This summer’s failed coup attempt only worsened an increasingly grim political situation. The military coup was a terrible idea—at least 290 people died, and more than 1,400 were wounded. It is good that it failed, but the subsequent crackdown has facilitated a witch-hunt against Kurds and progressive voices. Several pro-government figures intimated that Fethullah Gulen, Erdogan’s former ally and now the accused mastermind of the attempted coup, is in fact an Armenian. (After years of genocide denial and concomitant brainwashing, many in Turkey consider Armenians to be ultra-traitors, and there has been a recent uptick in anti-Armenian racism in political speech and the media.) As the Turkish ruling party rounded up accused coup-plotters, many opposition journalists, academics and writers have been detained. Many leaders in the People’s Democratic Party (HDP), a pro-Kurdish progressive alliance, who had already been subject to harassment and arrest starting in early 2016, are under further threat as they were excluded from a post-coup meeting between Erdogan and opposition parties.

 

The Turkish government’s machinations in Syria, where the Kurdish YPG (People’s Protection Units) are seen as a greater threat than ISIS, have always been complicated, as all parties in the region are playing double and triple games, with the U.S. trying to draw Turkey into the fight against ISIS while still maintaining its relationship with the YPG. Just this week, Turkish troops crossed the border into Syria with American air support, and they attacked NOT ISIS positions, but targeted YPG units in Jarablus and other Kurdish towns, killing and wounding dozens of civilians. The situation is still volatile, and it is unclear how all this will play out over the next month, although it appears that the U.S. may be abandoning their Kurdish allies. Also this week, the Turkish government conditioned permission for German lawmakers to visit the Incirlik Air Base on Germany’s stepping back from its recent recognition of the Armenian Genocide.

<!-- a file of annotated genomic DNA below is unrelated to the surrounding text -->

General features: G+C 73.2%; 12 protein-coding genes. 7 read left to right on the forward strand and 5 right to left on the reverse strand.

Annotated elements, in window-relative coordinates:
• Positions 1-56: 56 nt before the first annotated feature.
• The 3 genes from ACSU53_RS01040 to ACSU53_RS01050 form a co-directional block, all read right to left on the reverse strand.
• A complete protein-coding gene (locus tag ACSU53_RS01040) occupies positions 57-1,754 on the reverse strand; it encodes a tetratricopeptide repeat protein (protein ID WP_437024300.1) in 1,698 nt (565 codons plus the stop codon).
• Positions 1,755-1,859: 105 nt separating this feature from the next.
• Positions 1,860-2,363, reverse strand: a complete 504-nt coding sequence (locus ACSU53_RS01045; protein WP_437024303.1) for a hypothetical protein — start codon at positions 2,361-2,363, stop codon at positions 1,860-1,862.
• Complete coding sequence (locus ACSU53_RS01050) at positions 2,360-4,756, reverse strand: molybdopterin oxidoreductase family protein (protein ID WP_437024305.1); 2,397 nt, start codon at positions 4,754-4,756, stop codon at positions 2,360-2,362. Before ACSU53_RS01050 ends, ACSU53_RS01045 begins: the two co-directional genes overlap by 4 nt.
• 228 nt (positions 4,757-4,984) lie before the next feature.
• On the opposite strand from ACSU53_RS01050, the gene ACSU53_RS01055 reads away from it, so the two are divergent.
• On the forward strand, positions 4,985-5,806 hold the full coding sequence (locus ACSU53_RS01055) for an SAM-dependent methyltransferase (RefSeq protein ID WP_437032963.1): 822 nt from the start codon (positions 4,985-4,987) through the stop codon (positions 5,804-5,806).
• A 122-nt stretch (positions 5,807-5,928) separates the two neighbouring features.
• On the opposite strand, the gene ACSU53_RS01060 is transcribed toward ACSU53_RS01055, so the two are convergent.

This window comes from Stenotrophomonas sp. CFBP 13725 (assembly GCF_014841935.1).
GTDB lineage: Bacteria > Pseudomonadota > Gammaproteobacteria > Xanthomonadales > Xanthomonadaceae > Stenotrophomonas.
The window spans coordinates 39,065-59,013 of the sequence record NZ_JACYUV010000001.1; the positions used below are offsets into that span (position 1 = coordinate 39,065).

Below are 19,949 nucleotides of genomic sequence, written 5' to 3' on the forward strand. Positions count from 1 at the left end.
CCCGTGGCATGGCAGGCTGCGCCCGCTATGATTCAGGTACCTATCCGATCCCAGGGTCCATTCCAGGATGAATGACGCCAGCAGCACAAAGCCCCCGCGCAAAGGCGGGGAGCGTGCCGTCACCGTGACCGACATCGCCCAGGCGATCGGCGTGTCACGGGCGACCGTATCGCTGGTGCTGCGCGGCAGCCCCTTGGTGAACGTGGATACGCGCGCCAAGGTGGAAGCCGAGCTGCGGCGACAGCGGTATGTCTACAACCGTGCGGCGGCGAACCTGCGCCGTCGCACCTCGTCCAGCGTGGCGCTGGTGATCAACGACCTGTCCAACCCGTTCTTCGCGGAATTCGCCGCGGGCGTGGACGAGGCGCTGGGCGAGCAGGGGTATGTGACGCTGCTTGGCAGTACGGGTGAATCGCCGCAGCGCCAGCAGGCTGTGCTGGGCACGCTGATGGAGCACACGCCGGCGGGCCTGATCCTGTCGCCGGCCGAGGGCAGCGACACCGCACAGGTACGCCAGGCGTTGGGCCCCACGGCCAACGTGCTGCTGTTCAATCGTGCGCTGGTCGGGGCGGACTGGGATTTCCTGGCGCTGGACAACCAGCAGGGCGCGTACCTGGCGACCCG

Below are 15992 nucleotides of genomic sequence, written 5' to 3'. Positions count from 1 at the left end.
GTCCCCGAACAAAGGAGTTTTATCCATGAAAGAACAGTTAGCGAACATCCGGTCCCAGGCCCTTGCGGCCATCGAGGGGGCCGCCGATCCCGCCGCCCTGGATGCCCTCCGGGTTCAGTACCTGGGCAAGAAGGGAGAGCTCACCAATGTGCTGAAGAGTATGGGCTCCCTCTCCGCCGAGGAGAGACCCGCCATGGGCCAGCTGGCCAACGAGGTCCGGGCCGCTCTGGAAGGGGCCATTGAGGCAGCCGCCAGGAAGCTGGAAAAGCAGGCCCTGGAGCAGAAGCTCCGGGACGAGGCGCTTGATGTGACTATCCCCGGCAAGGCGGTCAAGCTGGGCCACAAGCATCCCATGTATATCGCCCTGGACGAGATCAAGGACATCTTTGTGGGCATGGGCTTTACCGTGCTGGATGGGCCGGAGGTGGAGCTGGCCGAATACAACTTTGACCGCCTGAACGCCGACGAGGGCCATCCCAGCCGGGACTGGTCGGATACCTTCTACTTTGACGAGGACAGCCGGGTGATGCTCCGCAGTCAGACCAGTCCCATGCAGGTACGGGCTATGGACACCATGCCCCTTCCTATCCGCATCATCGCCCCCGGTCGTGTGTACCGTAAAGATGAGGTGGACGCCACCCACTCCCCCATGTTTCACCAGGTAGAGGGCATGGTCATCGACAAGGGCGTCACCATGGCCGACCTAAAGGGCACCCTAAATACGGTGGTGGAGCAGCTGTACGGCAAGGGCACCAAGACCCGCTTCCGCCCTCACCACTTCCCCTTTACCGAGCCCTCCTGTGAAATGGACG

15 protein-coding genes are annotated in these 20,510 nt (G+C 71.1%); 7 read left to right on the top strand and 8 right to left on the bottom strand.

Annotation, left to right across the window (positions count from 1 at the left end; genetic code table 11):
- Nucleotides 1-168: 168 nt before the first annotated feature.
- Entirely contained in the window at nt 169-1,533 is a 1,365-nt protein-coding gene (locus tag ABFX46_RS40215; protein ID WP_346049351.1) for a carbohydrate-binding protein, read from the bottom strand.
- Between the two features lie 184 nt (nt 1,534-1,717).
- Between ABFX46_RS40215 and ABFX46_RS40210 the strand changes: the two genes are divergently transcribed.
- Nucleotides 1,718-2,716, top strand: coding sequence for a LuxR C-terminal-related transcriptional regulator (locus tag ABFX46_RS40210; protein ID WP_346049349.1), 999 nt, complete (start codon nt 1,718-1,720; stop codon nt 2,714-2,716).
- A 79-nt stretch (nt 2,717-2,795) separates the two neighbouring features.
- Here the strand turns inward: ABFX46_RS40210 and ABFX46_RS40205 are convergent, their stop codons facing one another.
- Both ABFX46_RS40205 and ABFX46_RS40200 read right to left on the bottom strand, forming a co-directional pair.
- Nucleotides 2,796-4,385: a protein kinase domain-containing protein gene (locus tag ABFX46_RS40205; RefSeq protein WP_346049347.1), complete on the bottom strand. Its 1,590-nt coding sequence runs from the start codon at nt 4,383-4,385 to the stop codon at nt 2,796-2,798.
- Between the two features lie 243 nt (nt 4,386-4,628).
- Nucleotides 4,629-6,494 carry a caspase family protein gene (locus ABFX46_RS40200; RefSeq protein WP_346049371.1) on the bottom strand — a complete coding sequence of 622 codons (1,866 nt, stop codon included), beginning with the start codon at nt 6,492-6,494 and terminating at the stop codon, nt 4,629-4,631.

On April 24, 2015, before the commemoration began on Istiklal, I participated in an Armenian Wishing Tree “public art ritual” that I had helped to conceptualize. The tree was designed and created by Turkish artist Hale Tenger. I had brought a strip of cloth—actually the waistband of one of my grandmother’s half-aprons–with the names of my grandparents written on it to tie to the tree. Knotting the cloth to the tree was surprisingly moving—there was something about the individual gesture that made the clamor and crowds fade into the background and I was alone with my memory of my Armenian grandparents who had survived such horror, and alone also with sadness about what had been lost in these lands. Yet I was also united with the people—Armenians, Turks, Kurds, Greeks, and others—who joined me in tying their own wishes for a new beginning and a better future onto the tree. In the year-and-a-half since that moment, dark days have descended on many of those comrades, which makes our unity and shared destiny that much more precious than ever.

 

Nancy Kricorian